Health checkup: Making time for exercise

Fabrice Julien; photo courtesy of Julien

Editor’s note: The following Q&A is one of several featured in this week’s Wellness, Part 2 issue.

Fabrice Julien is an assistant professor of health and wellness at UNC Asheville. His interdisciplinary background includes training in public health, social medicine, sociology and political science.

Julien speaks with Xpress about creating schedules for physical activity, the benefits of exercise on a person’s mental health and ways individuals can avoid overwhelming themselves.

What advice would you give people struggling to fit exercise into their daily lives?

Before trying to fit exercise into your busy schedule, it is important for you to understand how you occupy your time. Creating a schedule of your daily activities helps you to identify gaps and periods of time when physical activity could take place. We often underestimate how much time we have for exercise, and this approach is a helpful tool in getting folks to understand they can make physical activity work for them.

How does staying physically active improve mental health?

Staying physically active reduces stress hormones like cortisol and adrenaline in the body. When we have too much stress, this can have deleterious effects and can negatively impact one’s quality of life. Physical activity serves as an important buffer against these daily stressors and infractions. Physical exercise also increases endorphin levels, which can influence happiness and helps build self-efficacy. Staying active is an important shield for one’s emotional and mental well-being.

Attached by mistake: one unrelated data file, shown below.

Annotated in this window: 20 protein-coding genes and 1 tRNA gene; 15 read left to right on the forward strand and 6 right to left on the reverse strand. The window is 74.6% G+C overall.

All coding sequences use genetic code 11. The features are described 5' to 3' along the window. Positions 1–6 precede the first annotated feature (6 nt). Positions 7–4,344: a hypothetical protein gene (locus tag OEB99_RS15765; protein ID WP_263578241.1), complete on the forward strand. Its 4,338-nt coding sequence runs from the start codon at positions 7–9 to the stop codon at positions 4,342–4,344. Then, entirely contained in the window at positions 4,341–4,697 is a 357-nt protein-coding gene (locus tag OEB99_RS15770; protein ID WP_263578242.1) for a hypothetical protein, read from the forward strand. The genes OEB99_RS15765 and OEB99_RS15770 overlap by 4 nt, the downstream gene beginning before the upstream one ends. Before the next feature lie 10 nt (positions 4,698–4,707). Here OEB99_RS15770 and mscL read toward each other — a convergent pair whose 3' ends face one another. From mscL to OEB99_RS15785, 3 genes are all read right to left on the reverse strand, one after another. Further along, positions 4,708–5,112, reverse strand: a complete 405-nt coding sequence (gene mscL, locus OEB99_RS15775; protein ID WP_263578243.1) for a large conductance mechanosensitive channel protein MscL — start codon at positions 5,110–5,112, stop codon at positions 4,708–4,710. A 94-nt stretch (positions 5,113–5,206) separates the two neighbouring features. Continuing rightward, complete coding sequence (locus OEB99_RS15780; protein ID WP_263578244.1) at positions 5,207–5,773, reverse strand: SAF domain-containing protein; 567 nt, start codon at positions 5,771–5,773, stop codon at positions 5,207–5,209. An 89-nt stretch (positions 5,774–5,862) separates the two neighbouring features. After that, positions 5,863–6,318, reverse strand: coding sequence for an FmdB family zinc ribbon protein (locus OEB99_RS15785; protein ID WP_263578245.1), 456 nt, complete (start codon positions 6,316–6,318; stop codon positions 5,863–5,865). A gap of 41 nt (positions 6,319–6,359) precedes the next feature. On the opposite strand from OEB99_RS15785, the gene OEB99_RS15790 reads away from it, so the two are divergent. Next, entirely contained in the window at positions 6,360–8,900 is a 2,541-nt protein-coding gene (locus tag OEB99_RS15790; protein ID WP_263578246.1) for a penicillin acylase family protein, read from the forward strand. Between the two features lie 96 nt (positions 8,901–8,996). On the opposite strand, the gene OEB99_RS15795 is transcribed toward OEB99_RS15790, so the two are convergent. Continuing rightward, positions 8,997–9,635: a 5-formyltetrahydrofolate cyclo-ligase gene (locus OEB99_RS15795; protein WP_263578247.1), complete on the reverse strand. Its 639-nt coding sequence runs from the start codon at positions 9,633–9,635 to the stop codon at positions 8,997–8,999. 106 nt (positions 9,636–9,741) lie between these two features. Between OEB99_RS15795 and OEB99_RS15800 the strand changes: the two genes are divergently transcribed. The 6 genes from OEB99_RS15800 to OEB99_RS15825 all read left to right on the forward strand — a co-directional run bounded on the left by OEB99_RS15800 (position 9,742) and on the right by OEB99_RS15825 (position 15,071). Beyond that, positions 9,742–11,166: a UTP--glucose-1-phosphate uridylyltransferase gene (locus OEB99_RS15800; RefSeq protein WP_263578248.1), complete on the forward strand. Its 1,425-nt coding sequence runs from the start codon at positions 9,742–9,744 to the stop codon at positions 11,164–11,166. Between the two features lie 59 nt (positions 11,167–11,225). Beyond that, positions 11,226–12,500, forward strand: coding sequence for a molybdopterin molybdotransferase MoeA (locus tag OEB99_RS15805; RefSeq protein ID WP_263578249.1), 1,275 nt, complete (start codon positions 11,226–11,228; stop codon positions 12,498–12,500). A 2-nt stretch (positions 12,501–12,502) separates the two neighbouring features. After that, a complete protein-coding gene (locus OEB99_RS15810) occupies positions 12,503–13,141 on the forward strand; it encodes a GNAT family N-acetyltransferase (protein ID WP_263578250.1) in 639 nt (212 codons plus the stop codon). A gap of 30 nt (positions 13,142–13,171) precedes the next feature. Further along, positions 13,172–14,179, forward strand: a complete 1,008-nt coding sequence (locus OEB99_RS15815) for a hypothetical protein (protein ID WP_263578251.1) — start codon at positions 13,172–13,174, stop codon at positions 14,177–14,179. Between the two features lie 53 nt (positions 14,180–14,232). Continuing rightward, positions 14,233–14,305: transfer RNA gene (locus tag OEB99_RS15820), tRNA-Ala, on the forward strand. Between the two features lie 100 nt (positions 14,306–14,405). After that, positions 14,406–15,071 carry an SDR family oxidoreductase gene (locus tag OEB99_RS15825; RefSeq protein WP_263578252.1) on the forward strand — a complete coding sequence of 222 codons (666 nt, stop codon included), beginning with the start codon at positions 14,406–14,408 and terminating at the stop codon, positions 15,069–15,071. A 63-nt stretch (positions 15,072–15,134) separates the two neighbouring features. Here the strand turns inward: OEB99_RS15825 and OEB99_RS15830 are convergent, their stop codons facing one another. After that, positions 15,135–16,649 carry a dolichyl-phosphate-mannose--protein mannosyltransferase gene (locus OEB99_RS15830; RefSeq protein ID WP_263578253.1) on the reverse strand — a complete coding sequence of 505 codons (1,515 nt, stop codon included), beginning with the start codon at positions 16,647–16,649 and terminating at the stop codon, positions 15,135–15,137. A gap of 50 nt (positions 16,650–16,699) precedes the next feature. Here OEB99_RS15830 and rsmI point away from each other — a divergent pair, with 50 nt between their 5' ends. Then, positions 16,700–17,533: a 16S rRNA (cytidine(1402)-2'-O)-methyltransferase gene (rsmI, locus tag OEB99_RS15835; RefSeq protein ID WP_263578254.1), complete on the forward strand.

What is your favorite way to approach your own physical health?

My favorite way to approach my physical health is to get active. In the past, I have struggled with finding the time to exercise, but recently I have found that mapping out and understanding my daily schedule helps me identify periods of my day when I can be active. The recommendation of 150 minutes of moderate exercise a week used to be daunting, but I now distribute the physical activity throughout my day in short sessions.


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